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2012 Earth Summit (Rio+20)-UN Conference on Sustainable Development

June 16, 2012

A couple of articles about the 2012 Earth Summit in Rio de Janeiro, June 20th-22nd.

 Rio+20 Earth summit: scientists call for action on population

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By  Jonathan Watts

The Rio+20 Earth summit must take decisive action on population and consumption regardless of political taboos or it will struggle to tackle the  alarming decline of the global environment, the world’s leading scientific  academies warned on Thursday.


In a joint statement, the scientists said they wanted to remind policymakers at Rio+20 that population and consumption determine the rates at which natural resources are exploited and Earth’s ability to meet the demand for food, water, energy and other needs now and in the future. The current patterns of consumption in some parts of the world were unsustainable. A sharp rise in human numbers can have negative social and economic implications, and a combination of the two causes extensive loss of biodiversity.

Full Article at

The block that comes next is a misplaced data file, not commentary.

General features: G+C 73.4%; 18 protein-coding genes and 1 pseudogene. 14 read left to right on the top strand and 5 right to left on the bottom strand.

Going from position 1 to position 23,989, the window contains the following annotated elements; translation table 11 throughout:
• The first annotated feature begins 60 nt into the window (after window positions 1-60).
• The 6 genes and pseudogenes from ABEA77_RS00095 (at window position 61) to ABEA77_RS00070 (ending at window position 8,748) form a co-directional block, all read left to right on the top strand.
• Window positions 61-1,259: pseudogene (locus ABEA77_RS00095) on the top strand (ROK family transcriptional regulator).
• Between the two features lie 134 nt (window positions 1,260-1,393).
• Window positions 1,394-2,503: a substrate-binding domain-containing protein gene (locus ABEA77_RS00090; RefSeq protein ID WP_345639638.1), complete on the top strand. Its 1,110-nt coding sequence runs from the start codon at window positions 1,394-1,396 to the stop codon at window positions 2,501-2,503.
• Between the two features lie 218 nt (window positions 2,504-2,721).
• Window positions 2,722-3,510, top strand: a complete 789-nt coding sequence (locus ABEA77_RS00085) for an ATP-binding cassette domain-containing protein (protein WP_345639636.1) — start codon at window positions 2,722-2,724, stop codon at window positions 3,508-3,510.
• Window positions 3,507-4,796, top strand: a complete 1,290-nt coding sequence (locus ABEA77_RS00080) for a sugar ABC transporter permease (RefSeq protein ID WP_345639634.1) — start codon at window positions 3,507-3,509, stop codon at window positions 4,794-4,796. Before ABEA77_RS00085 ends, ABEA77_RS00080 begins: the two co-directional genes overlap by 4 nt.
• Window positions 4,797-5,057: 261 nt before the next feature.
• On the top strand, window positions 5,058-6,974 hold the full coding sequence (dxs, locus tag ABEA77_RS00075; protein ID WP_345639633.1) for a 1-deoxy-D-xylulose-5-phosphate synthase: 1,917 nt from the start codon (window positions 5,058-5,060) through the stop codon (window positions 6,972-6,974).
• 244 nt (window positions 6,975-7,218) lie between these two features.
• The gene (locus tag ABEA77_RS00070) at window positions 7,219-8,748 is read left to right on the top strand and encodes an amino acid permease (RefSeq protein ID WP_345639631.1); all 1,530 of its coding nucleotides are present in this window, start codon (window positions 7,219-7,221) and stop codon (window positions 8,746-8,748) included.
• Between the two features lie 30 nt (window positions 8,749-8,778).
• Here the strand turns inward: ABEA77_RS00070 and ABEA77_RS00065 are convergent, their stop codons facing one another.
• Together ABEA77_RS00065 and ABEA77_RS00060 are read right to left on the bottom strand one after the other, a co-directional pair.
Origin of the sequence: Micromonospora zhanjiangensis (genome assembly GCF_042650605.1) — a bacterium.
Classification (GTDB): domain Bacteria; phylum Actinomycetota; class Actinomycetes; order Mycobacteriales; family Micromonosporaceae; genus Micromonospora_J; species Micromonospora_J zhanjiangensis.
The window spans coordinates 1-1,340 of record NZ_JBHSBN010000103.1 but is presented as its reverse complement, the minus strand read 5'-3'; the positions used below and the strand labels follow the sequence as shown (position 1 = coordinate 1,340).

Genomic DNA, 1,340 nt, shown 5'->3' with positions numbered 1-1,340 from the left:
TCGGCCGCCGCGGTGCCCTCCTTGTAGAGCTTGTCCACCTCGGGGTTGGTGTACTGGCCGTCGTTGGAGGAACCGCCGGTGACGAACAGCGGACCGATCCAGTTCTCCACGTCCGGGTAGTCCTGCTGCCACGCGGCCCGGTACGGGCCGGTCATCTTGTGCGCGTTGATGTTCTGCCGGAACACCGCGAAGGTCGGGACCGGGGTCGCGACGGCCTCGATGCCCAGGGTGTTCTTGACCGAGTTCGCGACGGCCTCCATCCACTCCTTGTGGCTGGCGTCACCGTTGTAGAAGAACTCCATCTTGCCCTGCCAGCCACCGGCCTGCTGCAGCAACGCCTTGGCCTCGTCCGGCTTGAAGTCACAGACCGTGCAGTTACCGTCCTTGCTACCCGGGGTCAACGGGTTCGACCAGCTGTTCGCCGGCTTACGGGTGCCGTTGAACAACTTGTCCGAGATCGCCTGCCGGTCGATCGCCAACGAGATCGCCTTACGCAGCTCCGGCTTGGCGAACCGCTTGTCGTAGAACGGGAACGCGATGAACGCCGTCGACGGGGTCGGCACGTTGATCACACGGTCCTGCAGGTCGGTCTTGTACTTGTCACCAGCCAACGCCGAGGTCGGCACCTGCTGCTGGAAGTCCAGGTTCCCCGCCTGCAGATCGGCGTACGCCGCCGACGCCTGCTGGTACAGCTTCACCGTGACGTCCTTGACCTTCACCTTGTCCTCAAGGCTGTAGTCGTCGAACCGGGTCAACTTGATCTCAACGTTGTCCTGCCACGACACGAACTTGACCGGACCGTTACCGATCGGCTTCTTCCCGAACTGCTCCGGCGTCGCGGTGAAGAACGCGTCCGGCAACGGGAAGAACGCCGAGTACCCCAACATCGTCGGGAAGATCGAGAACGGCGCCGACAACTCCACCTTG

Global Exchange Brings Rights of Nature to the 2012 Earth Summit (Rio+20)

Full Article at

By Shannon Biggs

The Green Economy put forward by the United Nations Environment Program (nicknamed the “Greed Economy” by many) is about promoting the idea that we can only “save” nature by putting a price tag on what nature “does” for us. Proponents call it “ecosystem services” and from forests generating the air you breathe to the decomposition process resulting in the ground you walk upon, everything has its price, and corporations are wringing their hands with anticipation of what the Greed Economy could do for profit margins.

But the human connection to the rest of our living system is not contained in the calculation of the “flow of value to human societies.” Our Earth’s value is not merely that which serves people.  You cannot put a dollar value on what is truly lost when island nations like the Maldives succumb to the rising tides of climate change, or when the seas themselves are void of fish—both of which are projected to occur in the next 50-100 years.  So how is it possible to put a price on the system that governs all life, or break down an ecosystem into units of “service” and to what end?


Building a movement capable of actually changing culture and law to institute new economies based on community values and Earth rights is the civil rights struggle of our time.  Changing the structure of law and shifting our culture toward a new way of living in balance with nature is the hardest work imaginable. But if we are really to change the course of humanity, we must be bold and believe we are able and strategic enough to know that building a real movement is not about ownership of an idea, but working together in solidarity toward a common goal in myriad ways.

Full Article at

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